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The Bank of Canada again held its target for the overnight rate at 5 per cent on Wednesday, as expected.

The clamoring had begun for the bank to consider dropping rates in hopes that inflation is headed back to 2 per cent. However, the latest numbers (for December) disappointed, with headline inflation ticking back up to 3.4 per cent (from 3.1 per cent), and core measures flat or, in the case of CPI-Trim, slightly higher. On Wednesday, the bank stressed upside risks to inflation coming from greater-than-expected persistence.

However, the announcement did not mention geopolitical risks, particularly the effect of the disruption of maritime traffic in the Red Sea, its impact on shipping costs, and the knock-on effects on inflation. We think this risk is important and that the bank should address it more directly.

If inflation spikes as a result of these disruptions, what should the Bank of Canada do and how should this affect the bank’s communication?

Because of the Middle East tensions, container ships have been avoiding the Red Sea and Suez Canal, through which 12 per cent of global trade flows. The Shanghai Containerized Freight Index, which measures non-contract spot rates for container shipments out of China’s ports – a measure of how expensive shipping costs are – increased by 16 per cent in the week before Jan. 12.

Rerouting a ship around Africa, which companies must now do, adds 10 days and over $1-million in fuel costs to a trip between Europe and Asia. In addition, it increases the number of ships in transit, instead of loading and unloading in port, causing a reduction in the effective supply of shipping capacity, leading to shortages. Major importers have announced product shortages and/or warned of late-arriving goods. Increased import costs will lead to increased wholesale and retail costs, and with it, higher inflation.

A spike in inflation caused by increasing transportation costs is a classic supply-side shock in economics parlance – a problematic situation for the bank.

Assume demand and supply are in balance and their curves intersect with inflation at 2 per cent. The two types of shocks that can push inflation above 2 per cent are a negative supply shock and a positive demand shock. Unlike a positive demand shock that pushes inflation above 2 per cent as economic activity increases, a negative supply shock depresses economic activity but lifts prices amid shortages. If the bank needs to bring inflation down in these circumstances, the hike to its policy rate will exacerbate the already-slumping economy.

Following a two-year fight with above target inflation, the bank hopes to complete inflation’s return to 2 per cent while engineering a soft landing for the economy, which means avoiding pushing it into a recession. Further increases in the policy rate, given the current weakness of the economy, could very well bring about a recession.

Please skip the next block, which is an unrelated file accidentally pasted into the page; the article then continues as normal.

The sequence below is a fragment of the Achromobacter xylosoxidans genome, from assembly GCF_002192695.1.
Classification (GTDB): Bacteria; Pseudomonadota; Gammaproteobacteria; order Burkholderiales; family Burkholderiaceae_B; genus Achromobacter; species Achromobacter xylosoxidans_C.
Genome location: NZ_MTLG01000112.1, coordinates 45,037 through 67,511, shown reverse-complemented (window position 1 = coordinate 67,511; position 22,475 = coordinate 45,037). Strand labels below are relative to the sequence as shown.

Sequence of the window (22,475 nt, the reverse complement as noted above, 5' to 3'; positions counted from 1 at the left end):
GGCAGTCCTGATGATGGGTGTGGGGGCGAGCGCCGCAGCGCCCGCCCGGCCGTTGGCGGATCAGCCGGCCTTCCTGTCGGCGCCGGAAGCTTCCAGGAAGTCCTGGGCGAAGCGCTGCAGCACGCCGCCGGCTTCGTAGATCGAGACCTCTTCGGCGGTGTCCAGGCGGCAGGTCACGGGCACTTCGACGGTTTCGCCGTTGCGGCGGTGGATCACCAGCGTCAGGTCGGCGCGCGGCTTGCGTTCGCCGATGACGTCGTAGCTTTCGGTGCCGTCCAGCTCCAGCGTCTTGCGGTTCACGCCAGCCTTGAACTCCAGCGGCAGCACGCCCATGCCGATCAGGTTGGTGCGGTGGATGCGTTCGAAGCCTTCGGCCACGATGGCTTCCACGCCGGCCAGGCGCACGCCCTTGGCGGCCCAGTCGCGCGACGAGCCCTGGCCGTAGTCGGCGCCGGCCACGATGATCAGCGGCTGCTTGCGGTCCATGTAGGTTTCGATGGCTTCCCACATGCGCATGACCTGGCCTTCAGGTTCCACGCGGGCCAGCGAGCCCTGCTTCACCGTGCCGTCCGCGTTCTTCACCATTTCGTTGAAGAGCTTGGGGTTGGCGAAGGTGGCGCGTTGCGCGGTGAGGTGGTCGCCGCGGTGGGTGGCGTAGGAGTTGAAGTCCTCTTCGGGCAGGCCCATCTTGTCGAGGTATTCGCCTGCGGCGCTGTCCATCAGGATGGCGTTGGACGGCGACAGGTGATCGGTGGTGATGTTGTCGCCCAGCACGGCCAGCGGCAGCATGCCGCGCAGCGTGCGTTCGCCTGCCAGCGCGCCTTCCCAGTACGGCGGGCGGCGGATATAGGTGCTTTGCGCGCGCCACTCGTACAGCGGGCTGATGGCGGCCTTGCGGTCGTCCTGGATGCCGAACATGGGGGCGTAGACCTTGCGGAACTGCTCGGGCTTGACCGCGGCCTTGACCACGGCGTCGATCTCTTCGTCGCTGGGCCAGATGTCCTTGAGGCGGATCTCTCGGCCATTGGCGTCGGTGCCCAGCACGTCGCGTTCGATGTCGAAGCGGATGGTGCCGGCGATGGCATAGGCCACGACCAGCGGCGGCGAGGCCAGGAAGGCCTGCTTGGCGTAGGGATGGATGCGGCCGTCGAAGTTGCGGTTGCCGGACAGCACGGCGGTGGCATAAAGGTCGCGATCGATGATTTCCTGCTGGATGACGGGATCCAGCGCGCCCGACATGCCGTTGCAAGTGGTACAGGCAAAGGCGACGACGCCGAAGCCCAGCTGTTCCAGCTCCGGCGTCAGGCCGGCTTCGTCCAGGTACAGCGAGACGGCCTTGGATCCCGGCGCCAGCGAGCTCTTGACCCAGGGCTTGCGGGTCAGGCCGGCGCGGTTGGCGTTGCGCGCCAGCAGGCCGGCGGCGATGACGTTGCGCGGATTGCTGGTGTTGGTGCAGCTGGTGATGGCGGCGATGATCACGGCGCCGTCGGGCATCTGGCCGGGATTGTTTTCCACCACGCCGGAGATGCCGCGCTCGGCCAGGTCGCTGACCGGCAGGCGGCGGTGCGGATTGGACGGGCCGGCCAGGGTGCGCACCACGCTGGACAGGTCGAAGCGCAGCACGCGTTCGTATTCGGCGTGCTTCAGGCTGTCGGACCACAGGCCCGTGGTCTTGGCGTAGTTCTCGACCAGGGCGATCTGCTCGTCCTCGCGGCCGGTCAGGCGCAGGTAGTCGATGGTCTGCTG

However, if the shock is persistent and inflation remains high, the danger with leaving rates unchanged would be that high inflation becomes baked into inflation expectations. The trust households and businesses have in the bank’s willingness to do what’s necessary to hit the 2 per cent target would be under threat. This would encourage firms to increase their prices at a faster rate and also encourage a more rapid increase in wages and salaries.

The bank will likely be forced to thread the needle between not exacerbating a downturn caused by an increase in shipping costs while at the same time not letting inflation expectations become unanchored.

For now, we would recommend that the bank adopt a wait and see attitude in response to this supply-side shock. The way to prevent any de-anchoring of expectations is through clear and transparent communication. The bank should get ahead of the curve. Its next announcement should not only address this as an upside risk, but also make clear that the bank will look through any resulting increase in inflation as long as it is temporary – defining what that means – and explain why.

This could include presenting and explaining the kind of breakdown of inflation into demand-driven and supply-driven components calculated by Sonja Chen and Trevor Tombe and regularly updated by the C.D. Howe Institute. The bank could explain from one announcement to the next how the breakdown changed, what factors were responsible – in this example, the conflict in the Middle East – and whether they expect the shock to be sufficiently temporary to leave rates unchanged.

Supply-side shocks complicate the lives of central bankers. The bank must walk the tightrope between looking through events they have no control over, like geopolitical tensions, and not losing the credibility of hitting their 2 per cent inflation target. For now, best for the bank to leave rates unchanged.

Jeremy Kronick is associate vice-president and director of the Centre on Financial and Monetary Policy at the C.D. Howe Institute, where Steve Ambler, a professor of economics, Université du Québec à Montréal, is the David Dodge Chair in Monetary Policy.

Published in the Globe and Mail